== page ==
St Mary's Kirk at Auchindoir, between Rhynie and Lumsden, is one of the Scotland's finest surviving medieval parish churches. The main doorway is early Romanesque, and there is a well-preserved early 16th-century sacrament house.
St Mary's is rare for a Scottish church in that it has survived into the modern era without any major alterations. Although surviving medieval churches are reasonably common throughout the country, almost all were significantly altered during and after the Reformation, often so heavily transformed that it is difficult to see their medieval origins.
St Mary's Kirk was built in the early 13th century and served as the place of worship for the nearby motte and bailey castle, next to a gorge to the south-east of the church. First mentioned in 1236, the church was dedicated to the Virgin Mary. In 1514 the church was elevated to a prebend of King's College in Aberdeen, thereby receiving the income of a canon. It was subsequently used as a parish church, surviving the Reformation largely intact. However, in the 17th century it was redecorated, with most of the lancet windows replaced with larger windows.
In 1810, the church ceased to be used as a place of worship and the old timber work was sold publicly.
The church has been described as one of Northern Scotland's finest specimens of 13th-century First-Pointed architecture. It had already lost its roof at the beginning of the 19th century but the walls of rubble and freestone quoins remain intact. The nave leads directly into the chancel without any structural division. Alterations were made in the first half of the 16th century and during the 17th century when doors and windows were added. The belfry on the west gable dates from 1664.References:
Roman Walls of Lugo are an exceptional architectural, archaeological and constructive legacy of Roman engineering, dating from the 3rd and 4th centuries AD. The Walls are built of internal and external stone facings of slate with some granite, with a core filling of a conglomerate of slate slabs and worked stone pieces from Roman buildings, interlocked with lime mortar.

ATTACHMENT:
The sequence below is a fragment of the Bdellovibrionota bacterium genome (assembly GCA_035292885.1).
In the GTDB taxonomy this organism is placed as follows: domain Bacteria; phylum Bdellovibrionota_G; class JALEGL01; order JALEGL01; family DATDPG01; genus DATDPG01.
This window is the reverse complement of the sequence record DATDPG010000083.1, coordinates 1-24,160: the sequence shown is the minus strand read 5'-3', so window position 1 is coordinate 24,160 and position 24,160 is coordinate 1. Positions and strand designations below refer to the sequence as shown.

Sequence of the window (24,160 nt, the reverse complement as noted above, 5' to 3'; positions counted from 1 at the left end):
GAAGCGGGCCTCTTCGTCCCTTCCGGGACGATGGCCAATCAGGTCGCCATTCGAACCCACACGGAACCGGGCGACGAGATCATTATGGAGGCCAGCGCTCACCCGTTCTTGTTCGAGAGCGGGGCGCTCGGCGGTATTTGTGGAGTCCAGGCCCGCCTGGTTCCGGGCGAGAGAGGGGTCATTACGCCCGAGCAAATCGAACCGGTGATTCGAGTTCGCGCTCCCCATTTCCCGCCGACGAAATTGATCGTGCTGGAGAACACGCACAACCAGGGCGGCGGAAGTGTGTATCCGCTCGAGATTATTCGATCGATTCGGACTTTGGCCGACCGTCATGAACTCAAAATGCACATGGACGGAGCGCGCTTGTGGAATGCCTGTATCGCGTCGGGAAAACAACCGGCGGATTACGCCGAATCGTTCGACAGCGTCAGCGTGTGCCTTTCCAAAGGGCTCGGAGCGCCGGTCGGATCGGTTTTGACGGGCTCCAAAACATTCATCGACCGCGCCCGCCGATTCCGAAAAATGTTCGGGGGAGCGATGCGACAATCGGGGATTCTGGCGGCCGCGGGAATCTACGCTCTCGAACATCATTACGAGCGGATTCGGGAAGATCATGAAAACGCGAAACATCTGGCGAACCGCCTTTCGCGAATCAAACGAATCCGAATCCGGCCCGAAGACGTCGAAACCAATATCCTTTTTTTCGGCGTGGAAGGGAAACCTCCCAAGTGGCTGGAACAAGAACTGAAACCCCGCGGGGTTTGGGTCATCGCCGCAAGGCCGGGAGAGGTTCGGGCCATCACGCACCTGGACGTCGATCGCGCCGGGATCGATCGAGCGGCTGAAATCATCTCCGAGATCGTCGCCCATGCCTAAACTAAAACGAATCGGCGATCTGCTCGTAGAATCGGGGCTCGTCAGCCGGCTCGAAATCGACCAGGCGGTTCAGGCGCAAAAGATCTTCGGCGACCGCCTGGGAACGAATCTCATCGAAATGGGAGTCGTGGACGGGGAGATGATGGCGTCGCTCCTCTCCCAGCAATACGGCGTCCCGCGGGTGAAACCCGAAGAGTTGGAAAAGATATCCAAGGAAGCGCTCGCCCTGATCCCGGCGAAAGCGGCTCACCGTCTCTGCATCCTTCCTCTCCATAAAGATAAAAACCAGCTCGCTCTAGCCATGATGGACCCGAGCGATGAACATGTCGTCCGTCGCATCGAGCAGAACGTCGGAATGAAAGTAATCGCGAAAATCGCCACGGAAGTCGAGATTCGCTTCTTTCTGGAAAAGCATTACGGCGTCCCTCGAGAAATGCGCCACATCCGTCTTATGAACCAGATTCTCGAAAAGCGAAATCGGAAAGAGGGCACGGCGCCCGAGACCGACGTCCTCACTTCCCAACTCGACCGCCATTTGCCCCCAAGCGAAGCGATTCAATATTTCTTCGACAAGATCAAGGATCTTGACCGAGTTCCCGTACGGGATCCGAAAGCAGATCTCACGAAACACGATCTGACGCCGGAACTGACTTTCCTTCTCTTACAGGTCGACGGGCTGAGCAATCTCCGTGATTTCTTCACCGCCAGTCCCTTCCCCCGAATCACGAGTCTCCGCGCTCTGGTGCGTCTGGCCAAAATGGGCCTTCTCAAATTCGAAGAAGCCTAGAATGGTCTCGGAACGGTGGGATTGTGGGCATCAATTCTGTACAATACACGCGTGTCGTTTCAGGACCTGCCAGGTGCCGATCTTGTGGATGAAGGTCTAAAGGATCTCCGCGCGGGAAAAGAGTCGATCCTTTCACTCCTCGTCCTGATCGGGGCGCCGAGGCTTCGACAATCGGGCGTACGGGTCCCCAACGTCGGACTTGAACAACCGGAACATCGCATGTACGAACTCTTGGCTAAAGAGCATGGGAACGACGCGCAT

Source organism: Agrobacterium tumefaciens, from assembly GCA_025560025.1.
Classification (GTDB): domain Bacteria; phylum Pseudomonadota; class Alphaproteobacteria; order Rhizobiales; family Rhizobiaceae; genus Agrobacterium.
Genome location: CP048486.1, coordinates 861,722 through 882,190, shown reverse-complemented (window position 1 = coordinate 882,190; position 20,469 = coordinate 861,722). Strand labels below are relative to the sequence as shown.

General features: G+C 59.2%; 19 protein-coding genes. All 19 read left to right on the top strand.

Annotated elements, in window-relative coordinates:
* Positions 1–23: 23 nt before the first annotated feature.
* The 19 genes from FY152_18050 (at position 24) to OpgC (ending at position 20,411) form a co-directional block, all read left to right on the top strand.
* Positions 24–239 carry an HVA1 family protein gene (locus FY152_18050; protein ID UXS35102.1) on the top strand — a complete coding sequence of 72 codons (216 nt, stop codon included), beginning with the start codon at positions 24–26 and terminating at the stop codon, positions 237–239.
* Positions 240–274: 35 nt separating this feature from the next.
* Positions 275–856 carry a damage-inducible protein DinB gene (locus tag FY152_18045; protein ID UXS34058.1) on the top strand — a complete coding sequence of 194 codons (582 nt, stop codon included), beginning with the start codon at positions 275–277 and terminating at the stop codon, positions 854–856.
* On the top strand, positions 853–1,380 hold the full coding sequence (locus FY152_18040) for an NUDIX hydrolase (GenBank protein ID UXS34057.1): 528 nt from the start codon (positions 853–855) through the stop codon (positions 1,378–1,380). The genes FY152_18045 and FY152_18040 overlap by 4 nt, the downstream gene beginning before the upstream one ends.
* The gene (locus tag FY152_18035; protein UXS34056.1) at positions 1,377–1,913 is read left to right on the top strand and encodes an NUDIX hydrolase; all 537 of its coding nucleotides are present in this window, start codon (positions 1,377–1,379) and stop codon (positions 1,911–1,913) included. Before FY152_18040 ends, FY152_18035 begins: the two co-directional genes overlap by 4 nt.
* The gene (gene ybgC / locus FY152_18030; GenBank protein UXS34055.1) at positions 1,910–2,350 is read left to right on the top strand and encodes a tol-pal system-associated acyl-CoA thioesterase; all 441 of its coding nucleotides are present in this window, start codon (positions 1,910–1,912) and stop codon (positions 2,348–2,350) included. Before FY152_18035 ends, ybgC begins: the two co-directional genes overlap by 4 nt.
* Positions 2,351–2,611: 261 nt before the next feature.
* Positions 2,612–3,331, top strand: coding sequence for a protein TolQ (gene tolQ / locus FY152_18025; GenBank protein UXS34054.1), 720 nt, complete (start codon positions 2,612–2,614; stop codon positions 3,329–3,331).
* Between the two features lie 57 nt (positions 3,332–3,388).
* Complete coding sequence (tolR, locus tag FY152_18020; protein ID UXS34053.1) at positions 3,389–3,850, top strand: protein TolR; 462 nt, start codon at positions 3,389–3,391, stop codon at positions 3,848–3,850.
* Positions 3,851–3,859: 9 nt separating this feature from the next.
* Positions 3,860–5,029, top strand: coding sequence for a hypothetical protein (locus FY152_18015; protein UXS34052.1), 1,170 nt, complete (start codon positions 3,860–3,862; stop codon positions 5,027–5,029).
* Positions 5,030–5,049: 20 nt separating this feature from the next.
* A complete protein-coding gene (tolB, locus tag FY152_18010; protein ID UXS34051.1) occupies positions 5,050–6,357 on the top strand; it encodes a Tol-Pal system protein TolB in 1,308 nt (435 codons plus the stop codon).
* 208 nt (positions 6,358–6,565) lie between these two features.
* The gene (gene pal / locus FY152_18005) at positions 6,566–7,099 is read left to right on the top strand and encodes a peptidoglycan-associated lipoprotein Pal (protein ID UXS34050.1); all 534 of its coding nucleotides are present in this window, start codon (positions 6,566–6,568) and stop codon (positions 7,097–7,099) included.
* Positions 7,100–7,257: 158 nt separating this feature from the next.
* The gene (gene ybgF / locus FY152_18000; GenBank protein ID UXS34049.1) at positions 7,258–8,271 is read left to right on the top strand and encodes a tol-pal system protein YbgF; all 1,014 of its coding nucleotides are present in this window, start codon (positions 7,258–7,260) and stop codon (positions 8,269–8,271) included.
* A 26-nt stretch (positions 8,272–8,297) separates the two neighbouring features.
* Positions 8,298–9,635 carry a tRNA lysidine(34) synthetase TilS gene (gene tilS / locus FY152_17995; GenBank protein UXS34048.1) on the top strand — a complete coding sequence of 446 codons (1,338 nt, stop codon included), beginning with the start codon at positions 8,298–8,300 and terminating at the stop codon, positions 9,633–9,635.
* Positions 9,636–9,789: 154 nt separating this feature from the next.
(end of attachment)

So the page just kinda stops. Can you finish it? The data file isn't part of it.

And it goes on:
Their total length of 2117 m in the shape of an oblong rectangle occupies an area of 1.68 ha. Their height varies between 8 and 10 m, with a width of 4.2 m, reaching 7 m in some specific points. The walls still contain 85 external towers, 10 gates (five of which are original and five that were opened in modern times), four staircases and two ramps providing access to the walkway along the top of the walls, one of which is internal and the other external. Each tower contained access stairs leading from the intervallum to the wall walk of town wall, of which a total of 21 have been discovered to date.
The defences of Lugo are the most complete and best preserved example of Roman military architecture in the Western Roman Empire.
Despite the renovation work carried out, the walls conserve their original layout and the construction features associated with their defensive purpose, with walls, battlements, towers, fortifications, both modern and original gates and stairways, and a moat.
Since they were built, the walls have defined the layout and growth of the city, which was declared a Historical-Artistic Ensemble in 1973, forming a part of it and becoming an emblematic structure that can be freely accessed to walk along. The local inhabitants and visitors alike have used them as an area for enjoyment and as a part of urban life for centuries.
The fortifications were added to UNESCO"s World Heritage List in late 2000 and are a popular tourist attraction.